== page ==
How do you successfully get your organization from here to there?
A good supportive team, a steady hand on the wheel, and a fixed gaze on a clear destination are no longer enough.
Dr. Linda A. Hill at the Harvard Business School says that you must understand and embrace the “Mutt and Jeff” relationship between innovation and change.
There are tons of organizations that claim to be lead-the-field “innovators,” but very few that back it up with the required commitment to speedy-kwik cultural and operational change.
Not good, says Dr. Hill, whose body of work – by the way – shouldn’t be confused with that of Professor Harold Hill of “The Music Man” who claimed more than 60 years ago that change is often spelled with a “capital T – Trouble!”
No, Harvard’s Dr. Hill says that superior innovators are consistently superior change agents.
Like so many of the “gaps” that exist in our schools and in our lives (like the one that exists between my daughters’ wedding plans and my checkbook, for example), Dr. Hill believes success is almost impossible when the gap between innovation and the ability to change is deep and wide.
Dr. Hill cites Pixar Animation Studios as an organization to model.
SCN feature writer Kym Reinstadler also profiled Pixar’s novel approach to excellence nearly three years ago.
Particularly when Toy Story 2 is one of the case studies Dr. Hill features in her co-authored book, Collective Genius: The Art and Practice of Leading Innovation.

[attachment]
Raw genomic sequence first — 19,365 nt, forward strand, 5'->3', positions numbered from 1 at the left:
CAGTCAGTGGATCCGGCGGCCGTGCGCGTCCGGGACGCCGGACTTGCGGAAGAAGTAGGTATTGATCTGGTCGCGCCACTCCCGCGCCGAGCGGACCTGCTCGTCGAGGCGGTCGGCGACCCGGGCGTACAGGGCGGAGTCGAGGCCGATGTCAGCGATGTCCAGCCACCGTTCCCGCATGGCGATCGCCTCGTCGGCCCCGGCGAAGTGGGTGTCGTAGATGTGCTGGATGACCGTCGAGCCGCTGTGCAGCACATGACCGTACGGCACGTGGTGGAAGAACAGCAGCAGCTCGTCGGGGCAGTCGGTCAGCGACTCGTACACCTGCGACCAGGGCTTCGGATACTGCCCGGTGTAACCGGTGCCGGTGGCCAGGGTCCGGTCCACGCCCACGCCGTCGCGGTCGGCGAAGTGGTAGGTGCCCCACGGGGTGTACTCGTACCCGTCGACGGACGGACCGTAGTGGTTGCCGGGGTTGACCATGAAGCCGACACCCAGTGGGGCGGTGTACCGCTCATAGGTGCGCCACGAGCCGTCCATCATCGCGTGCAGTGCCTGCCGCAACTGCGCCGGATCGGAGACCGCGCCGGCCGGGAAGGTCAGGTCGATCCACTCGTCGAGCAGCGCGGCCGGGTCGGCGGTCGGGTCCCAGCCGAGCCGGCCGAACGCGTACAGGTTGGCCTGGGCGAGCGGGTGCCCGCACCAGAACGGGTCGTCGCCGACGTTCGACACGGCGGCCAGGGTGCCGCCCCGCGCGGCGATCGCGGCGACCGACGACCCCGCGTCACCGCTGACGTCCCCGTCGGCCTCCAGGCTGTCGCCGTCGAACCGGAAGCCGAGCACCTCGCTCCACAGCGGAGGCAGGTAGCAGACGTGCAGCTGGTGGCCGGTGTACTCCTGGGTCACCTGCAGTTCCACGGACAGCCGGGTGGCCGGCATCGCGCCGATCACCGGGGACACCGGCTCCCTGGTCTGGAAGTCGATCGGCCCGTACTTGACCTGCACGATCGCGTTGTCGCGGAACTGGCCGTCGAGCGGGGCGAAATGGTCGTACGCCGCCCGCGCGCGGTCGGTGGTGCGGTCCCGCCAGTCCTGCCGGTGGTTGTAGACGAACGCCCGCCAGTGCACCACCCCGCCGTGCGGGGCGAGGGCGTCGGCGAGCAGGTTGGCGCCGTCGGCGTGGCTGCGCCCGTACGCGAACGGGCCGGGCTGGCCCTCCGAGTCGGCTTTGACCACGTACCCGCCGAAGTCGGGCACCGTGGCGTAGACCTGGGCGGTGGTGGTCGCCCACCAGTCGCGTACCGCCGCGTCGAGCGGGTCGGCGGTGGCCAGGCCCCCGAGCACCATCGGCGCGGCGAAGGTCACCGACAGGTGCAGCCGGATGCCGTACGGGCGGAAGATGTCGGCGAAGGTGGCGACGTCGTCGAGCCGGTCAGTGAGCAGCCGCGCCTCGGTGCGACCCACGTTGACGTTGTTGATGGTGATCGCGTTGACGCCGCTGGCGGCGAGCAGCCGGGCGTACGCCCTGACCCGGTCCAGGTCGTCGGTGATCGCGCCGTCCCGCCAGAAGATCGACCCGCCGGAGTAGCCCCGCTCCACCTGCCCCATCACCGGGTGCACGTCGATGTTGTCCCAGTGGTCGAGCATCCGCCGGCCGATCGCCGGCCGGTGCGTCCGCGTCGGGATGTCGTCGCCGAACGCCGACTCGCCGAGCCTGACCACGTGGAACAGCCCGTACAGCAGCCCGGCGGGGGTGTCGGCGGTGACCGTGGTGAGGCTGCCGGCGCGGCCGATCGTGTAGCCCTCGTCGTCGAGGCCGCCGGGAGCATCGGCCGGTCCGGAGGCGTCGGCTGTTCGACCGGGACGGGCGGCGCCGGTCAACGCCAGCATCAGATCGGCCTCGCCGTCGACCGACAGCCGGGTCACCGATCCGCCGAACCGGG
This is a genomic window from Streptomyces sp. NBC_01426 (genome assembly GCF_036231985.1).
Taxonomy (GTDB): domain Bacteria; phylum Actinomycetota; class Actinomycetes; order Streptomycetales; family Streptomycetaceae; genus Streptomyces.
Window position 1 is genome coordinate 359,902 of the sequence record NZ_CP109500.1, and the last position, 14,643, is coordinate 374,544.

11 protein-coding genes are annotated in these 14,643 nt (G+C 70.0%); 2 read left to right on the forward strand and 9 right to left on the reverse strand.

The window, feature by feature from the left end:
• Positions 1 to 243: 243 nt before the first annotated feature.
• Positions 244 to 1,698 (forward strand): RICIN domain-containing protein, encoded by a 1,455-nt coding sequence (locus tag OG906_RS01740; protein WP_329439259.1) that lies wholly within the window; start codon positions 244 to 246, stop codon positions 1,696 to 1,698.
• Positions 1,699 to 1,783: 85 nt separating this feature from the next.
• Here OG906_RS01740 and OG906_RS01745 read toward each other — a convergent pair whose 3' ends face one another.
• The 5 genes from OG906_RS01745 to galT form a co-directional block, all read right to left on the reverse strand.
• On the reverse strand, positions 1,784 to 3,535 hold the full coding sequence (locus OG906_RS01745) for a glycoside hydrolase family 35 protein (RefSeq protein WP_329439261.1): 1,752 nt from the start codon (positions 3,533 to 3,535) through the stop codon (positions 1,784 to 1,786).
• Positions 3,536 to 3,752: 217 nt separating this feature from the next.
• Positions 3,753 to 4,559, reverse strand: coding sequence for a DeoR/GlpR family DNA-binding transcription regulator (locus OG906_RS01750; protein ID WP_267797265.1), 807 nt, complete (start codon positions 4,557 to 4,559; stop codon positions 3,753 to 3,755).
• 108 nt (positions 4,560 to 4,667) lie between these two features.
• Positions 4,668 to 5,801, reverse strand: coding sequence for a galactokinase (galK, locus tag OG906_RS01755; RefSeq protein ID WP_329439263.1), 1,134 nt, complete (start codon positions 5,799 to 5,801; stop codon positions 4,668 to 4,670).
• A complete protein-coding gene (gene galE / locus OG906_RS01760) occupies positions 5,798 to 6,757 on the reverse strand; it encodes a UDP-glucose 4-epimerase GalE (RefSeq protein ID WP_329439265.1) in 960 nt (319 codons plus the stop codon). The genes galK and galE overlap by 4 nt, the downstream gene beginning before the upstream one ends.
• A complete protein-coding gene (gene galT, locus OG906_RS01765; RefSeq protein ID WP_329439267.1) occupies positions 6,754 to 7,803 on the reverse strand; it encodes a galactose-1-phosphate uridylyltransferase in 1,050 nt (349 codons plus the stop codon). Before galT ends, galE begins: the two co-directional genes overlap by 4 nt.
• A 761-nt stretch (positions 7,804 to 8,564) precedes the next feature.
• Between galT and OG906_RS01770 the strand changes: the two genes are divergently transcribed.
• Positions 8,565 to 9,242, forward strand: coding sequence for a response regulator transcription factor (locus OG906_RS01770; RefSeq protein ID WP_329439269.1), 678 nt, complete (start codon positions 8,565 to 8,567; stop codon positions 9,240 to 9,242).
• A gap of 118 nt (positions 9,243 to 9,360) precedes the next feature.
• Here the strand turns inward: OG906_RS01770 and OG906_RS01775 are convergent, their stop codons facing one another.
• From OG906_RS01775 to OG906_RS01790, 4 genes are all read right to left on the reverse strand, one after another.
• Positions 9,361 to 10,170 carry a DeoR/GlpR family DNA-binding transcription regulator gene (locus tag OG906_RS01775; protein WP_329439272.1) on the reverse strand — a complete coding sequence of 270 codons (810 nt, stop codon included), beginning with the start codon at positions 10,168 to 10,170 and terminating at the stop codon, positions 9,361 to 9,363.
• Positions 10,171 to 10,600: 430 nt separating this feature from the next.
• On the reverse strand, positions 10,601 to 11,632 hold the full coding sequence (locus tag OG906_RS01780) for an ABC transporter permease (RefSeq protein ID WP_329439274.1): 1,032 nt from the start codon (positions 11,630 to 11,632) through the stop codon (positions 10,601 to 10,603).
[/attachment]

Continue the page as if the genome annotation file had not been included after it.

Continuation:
I can’t come up with anything more fun in rebuttal!
Anyway, most of us are probably not strangers to change.
As school leaders and communicators in 2015, how could we be?
We’re well aware that change is –
• constant for all,
• difficult for many,
• totally unavoidable,
• and can’t be forced from the top.
But many of us may not actually be living and breathing cheerleaders for the notion that continual change needs to be encouraged, prioritized, discussed, and built into every one of our important projects.
And this is the kind of leadership dynamic that makes Pixar unique.
Dr. Hill tells how Pixar’s “built in” times for re-thinking and iterating throughout production helped Toy Story 2 keep sprinkling in elements which made it a hit; eventually earning than $500 million while many entertainment projects at other studios with directors and teams who refused to sway from their original plans were flops.
I’m sorry if this news is tough to take on a Monday.
Personally, I didn’t want to see a tight link between successful innovation and successful change.
I’m not so hot at the whole change thing.
I would’ve preferred to see successful innovation linked to eating nachos and watching the Red Wings.